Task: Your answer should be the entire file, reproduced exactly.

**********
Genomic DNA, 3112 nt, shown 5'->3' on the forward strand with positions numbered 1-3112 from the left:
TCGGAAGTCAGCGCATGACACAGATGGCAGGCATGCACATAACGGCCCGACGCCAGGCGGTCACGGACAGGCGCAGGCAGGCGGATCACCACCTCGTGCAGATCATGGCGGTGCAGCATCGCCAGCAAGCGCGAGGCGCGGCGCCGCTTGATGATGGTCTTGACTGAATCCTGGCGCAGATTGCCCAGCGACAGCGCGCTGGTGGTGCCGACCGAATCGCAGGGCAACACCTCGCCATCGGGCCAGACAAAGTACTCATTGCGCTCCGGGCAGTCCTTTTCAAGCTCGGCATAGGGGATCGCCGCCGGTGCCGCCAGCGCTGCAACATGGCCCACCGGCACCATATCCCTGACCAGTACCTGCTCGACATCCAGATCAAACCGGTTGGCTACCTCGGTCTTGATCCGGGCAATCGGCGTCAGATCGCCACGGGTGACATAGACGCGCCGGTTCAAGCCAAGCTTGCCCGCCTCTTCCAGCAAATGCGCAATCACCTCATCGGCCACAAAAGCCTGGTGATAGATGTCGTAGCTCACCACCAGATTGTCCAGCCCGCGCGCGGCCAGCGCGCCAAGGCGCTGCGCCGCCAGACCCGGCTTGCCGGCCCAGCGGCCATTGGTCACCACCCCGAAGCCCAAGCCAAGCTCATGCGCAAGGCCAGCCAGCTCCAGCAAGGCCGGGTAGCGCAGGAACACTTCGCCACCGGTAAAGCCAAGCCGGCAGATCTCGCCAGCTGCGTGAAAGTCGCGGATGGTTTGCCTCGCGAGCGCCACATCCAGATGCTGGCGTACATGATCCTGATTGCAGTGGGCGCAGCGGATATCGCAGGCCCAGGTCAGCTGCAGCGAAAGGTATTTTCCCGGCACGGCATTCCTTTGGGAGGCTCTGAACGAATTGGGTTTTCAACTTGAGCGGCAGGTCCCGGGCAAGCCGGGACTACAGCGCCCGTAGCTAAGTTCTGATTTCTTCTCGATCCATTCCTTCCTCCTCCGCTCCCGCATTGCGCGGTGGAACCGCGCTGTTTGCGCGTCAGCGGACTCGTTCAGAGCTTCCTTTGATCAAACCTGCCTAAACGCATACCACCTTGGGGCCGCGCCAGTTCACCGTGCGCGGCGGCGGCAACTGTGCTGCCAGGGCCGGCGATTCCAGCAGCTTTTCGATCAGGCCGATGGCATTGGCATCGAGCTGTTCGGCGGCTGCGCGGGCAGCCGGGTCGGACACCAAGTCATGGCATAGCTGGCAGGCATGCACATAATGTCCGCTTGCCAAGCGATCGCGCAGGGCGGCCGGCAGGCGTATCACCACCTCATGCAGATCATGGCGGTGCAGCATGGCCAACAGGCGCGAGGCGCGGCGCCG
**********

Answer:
Genomic DNA, 3112 nt, shown 5'->3' on the forward strand with positions numbered 1-3112 from the left:
TCGGAAGTCAGCGCATGACACAGATGGCAGGCATGCACATAACGGCCCGACGCCAGGCGGTCACGGACAGGCGCAGGCAGGCGGATCACCACCTCGTGCAGATCATGGCGGTGCAGCATCGCCAGCAAGCGCGAGGCGCGGCGCCGCTTGATGATGGTCTTGACTGAATCCTGGCGCAGATTGCCCAGCGACAGCGCGCTGGTGGTGCCGACCGAATCGCAGGGCAACACCTCGCCATCGGGCCAGACAAAGTACTCATTGCGCTCCGGGCAGTCCTTTTCAAGCTCGGCATAGGGGATCGCCGCCGGTGCCGCCAGCGCTGCAACATGGCCCACCGGCACCATATCCCTGACCAGTACCTGCTCGACATCCAGATCAAACCGGTTGGCTACCTCGGTCTTGATCCGGGCAATCGGCGTCAGATCGCCACGGGTGACATAGACGCGCCGGTTCAAGCCAAGCTTGCCCGCCTCTTCCAGCAAATGCGCAATCACCTCATCGGCCACAAAAGCCTGGTGATAGATGTCGTAGCTCACCACCAGATTGTCCAGCCCGCGCGCGGCCAGCGCGCCAAGGCGCTGCGCCGCCAGACCCGGCTTGCCGGCCCAGCGGCCATTGGTCACCACCCCGAAGCCCAAGCCAAGCTCATGCGCAAGGCCAGCCAGCTCCAGCAAGGCCGGGTAGCGCAGGAACACTTCGCCACCGGTAAAGCCAAGCCGGCAGATCTCGCCAGCTGCGTGAAAGTCGCGGATGGTTTGCCTCGCGAGCGCCACATCCAGATGCTGGCGTACATGATCCTGATTGCAGTGGGCGCAGCGGATATCGCAGGCCCAGGTCAGCTGCAGCGAAAGGTATTTTCCCGGCACGGCATTCCTTTGGGAGGCTCTGAACGAATTGGGTTTTCAACTTGAGCGGCAGGTCCCGGGCAAGCCGGGACTACAGCGCCCGTAGCTAAGTTCTGATTTCTTCTCGATCCATTCCTTCCTCCTCCGCTCCCGCATTGCGCGGTGGAACCGCGCTGTTTGCGCGTCAGCGGACTCGTTCAGAGCTTCCTTTGATCAAACCTGCCTAAACGCATACCACCTTGGGGCCGCGCCAGTTCACCGTGCGCGGCGGCGGCAACTGTGCTGCCAGGGCCGGCGATTCCAGCAGCTTTTCGATCAGGCCGATGGCATTGGCATCGAGCTGTTCGGCGGCTGCGCGGGCAGCCGGGTCGGACACCAAGTCATGGCATAGCTGGCAGGCATGCACATAATGTCCGCTTGCCAAGCGATCGCGCAGGGCGGCCGGCAGGCGTATCACCACCTCATGCAGATCATGGCGGTGCAGCATGGCCAACAGGCGCGAGGCGCGGCGCCG